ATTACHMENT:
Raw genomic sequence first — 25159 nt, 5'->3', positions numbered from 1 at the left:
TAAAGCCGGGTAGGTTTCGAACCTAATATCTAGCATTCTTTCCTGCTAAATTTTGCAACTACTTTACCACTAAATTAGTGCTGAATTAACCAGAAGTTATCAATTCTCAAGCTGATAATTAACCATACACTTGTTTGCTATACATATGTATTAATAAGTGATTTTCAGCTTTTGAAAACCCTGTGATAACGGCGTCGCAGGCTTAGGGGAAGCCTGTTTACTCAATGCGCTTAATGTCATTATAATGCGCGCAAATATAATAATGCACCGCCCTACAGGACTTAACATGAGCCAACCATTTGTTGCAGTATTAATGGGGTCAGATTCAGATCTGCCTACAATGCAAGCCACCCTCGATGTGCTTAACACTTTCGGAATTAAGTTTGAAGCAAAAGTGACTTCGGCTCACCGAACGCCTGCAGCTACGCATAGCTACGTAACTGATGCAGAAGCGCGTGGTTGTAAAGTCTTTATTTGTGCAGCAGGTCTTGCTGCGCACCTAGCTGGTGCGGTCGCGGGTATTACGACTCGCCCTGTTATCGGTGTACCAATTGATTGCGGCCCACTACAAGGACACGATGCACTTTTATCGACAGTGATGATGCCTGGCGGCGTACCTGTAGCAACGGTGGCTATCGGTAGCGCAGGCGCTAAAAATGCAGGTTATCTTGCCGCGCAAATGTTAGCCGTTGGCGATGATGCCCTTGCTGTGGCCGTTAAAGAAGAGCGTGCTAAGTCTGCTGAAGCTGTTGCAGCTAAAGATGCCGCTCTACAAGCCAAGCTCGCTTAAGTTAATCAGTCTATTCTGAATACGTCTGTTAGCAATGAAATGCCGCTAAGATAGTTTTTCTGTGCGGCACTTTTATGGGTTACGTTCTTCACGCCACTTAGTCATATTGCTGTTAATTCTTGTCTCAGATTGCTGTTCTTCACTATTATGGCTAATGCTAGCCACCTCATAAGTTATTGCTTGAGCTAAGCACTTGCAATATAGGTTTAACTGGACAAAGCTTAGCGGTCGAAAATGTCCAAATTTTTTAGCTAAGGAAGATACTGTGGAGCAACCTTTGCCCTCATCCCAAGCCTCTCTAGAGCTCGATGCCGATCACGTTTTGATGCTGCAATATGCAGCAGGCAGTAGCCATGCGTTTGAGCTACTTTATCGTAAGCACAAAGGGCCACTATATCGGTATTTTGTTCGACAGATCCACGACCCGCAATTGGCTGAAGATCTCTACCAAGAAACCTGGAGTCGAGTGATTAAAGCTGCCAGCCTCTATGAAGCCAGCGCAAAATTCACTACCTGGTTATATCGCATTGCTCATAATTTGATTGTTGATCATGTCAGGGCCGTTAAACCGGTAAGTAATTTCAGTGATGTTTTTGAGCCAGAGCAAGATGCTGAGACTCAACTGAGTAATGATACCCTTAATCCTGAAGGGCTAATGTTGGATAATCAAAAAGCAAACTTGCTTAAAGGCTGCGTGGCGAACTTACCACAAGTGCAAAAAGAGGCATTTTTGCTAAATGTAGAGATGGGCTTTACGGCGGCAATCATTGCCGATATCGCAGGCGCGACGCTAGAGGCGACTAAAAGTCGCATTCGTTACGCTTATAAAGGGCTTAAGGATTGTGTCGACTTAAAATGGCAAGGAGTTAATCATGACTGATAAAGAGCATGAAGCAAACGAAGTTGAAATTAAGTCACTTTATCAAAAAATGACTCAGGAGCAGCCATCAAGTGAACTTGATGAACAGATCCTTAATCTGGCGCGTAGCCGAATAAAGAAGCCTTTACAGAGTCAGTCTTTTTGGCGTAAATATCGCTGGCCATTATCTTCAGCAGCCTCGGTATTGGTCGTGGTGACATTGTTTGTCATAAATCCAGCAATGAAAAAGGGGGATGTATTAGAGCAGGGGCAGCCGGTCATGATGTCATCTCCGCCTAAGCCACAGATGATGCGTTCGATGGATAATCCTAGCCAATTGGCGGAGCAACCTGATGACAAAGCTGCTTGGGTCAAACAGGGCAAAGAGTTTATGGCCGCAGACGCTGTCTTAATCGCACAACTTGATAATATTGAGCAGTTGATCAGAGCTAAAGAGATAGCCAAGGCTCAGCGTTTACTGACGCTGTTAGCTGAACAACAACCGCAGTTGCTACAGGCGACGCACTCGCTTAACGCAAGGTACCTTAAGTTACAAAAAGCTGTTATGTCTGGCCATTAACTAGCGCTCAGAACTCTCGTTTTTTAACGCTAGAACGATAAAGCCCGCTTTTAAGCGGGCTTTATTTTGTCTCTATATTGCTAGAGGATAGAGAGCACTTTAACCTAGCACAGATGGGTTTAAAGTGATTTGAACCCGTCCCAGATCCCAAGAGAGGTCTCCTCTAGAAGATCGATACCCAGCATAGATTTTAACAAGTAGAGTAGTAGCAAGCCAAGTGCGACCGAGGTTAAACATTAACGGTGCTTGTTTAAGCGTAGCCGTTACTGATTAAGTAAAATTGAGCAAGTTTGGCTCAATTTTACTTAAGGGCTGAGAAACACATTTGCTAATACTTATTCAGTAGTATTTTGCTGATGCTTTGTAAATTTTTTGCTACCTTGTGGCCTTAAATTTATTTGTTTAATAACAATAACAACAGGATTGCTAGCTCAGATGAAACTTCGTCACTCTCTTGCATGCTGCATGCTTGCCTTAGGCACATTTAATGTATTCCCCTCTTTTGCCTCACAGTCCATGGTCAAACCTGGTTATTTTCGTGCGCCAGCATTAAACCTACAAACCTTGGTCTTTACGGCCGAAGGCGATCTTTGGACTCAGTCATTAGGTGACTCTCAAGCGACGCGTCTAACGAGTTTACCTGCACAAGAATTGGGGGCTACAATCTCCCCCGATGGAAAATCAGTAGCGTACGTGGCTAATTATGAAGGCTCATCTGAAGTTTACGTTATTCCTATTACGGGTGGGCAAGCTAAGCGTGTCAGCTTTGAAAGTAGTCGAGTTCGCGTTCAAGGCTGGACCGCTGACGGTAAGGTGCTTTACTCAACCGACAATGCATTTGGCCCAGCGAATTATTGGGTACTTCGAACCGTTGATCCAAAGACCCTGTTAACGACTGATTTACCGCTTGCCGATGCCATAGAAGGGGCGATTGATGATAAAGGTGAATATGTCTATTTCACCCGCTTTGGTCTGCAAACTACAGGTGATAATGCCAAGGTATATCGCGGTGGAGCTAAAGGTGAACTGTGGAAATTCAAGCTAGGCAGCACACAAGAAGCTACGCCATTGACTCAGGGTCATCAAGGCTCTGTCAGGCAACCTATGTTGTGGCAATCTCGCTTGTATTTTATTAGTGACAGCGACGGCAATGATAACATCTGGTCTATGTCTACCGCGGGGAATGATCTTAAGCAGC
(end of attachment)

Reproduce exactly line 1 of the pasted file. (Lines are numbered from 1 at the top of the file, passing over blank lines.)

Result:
Raw genomic sequence first — 25159 nt, 5'->3', positions numbered from 1 at the left: